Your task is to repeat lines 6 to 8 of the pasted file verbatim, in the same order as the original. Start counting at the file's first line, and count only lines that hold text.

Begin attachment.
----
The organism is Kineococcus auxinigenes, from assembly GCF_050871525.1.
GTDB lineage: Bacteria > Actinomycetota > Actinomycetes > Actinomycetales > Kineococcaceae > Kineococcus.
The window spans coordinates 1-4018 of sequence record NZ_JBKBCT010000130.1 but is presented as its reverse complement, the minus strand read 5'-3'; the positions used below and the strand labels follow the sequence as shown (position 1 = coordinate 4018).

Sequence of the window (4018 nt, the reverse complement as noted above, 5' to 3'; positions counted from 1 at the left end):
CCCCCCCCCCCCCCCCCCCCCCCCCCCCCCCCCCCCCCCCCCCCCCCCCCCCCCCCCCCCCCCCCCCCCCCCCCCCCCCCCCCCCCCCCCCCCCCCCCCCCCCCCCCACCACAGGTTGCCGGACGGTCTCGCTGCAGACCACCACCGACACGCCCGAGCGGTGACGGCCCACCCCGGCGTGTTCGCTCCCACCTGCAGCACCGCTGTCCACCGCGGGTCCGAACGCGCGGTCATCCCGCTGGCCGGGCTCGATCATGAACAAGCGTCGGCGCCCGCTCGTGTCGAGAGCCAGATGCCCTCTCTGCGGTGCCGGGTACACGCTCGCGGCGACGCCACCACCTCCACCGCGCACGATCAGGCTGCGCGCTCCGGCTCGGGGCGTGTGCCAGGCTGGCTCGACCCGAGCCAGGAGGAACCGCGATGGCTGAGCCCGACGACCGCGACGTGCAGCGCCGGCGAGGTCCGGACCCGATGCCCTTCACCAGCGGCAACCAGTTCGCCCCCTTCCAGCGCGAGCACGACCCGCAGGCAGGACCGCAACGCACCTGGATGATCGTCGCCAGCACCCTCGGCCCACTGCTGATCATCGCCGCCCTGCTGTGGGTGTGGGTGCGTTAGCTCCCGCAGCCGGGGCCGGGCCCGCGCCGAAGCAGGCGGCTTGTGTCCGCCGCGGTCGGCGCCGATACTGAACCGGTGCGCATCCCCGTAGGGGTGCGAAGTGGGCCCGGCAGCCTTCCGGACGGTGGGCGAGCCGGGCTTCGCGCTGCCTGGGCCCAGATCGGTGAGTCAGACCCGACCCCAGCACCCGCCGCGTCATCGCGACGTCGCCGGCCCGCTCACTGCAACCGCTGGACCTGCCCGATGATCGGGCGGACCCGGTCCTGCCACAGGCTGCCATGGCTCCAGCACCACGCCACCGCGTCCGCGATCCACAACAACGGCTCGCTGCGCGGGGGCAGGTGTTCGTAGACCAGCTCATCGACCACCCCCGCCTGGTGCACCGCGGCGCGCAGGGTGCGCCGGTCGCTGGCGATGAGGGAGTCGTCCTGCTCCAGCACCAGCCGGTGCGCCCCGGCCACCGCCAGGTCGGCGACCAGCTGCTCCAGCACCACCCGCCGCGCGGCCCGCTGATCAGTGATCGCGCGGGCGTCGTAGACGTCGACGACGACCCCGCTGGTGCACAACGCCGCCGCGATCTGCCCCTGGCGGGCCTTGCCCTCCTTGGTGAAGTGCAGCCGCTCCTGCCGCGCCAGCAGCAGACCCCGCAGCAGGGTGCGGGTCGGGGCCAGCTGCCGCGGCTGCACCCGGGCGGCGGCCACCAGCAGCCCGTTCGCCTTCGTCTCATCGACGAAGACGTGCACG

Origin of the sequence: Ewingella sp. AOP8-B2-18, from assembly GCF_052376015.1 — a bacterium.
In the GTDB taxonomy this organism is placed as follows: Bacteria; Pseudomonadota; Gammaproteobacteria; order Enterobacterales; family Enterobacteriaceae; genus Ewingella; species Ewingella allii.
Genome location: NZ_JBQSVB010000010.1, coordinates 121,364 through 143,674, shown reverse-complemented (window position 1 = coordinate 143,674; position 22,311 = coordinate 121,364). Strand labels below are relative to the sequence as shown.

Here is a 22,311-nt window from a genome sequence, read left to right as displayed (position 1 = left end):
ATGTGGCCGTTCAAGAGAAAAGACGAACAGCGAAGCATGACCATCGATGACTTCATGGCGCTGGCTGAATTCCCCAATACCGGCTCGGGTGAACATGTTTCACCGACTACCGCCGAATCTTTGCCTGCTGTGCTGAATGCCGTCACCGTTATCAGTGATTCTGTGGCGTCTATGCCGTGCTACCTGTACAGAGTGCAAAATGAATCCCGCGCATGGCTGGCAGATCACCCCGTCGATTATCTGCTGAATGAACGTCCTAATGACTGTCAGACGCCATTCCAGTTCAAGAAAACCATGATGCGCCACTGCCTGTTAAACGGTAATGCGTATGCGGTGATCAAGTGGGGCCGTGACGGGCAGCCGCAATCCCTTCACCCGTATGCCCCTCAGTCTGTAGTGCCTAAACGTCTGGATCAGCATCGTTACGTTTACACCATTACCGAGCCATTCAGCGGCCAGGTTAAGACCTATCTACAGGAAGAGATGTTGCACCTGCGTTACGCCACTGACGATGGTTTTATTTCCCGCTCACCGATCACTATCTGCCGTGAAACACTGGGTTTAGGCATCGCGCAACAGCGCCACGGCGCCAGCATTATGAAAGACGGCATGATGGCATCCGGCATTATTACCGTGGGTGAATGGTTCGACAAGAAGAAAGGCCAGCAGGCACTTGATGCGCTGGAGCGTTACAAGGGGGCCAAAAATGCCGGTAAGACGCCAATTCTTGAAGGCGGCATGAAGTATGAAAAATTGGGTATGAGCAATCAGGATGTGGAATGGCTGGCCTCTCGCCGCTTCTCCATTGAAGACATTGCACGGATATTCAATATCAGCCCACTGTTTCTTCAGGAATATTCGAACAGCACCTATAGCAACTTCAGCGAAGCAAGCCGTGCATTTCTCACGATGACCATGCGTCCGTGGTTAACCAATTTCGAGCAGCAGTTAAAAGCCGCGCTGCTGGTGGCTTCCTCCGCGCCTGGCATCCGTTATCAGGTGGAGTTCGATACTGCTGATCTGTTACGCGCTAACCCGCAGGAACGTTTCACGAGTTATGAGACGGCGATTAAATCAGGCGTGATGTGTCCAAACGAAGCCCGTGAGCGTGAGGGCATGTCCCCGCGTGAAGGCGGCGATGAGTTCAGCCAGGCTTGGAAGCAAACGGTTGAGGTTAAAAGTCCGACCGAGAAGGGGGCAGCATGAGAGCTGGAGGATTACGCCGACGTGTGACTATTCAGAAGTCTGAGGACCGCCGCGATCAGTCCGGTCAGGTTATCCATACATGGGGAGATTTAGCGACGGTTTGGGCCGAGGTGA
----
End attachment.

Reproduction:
Origin of the sequence: Ewingella sp. AOP8-B2-18, from assembly GCF_052376015.1 — a bacterium.
In the GTDB taxonomy this organism is placed as follows: Bacteria; Pseudomonadota; Gammaproteobacteria; order Enterobacterales; family Enterobacteriaceae; genus Ewingella; species Ewingella allii.
Genome location: NZ_JBQSVB010000010.1, coordinates 121,364 through 143,674, shown reverse-complemented (window position 1 = coordinate 143,674; position 22,311 = coordinate 121,364). Strand labels below are relative to the sequence as shown.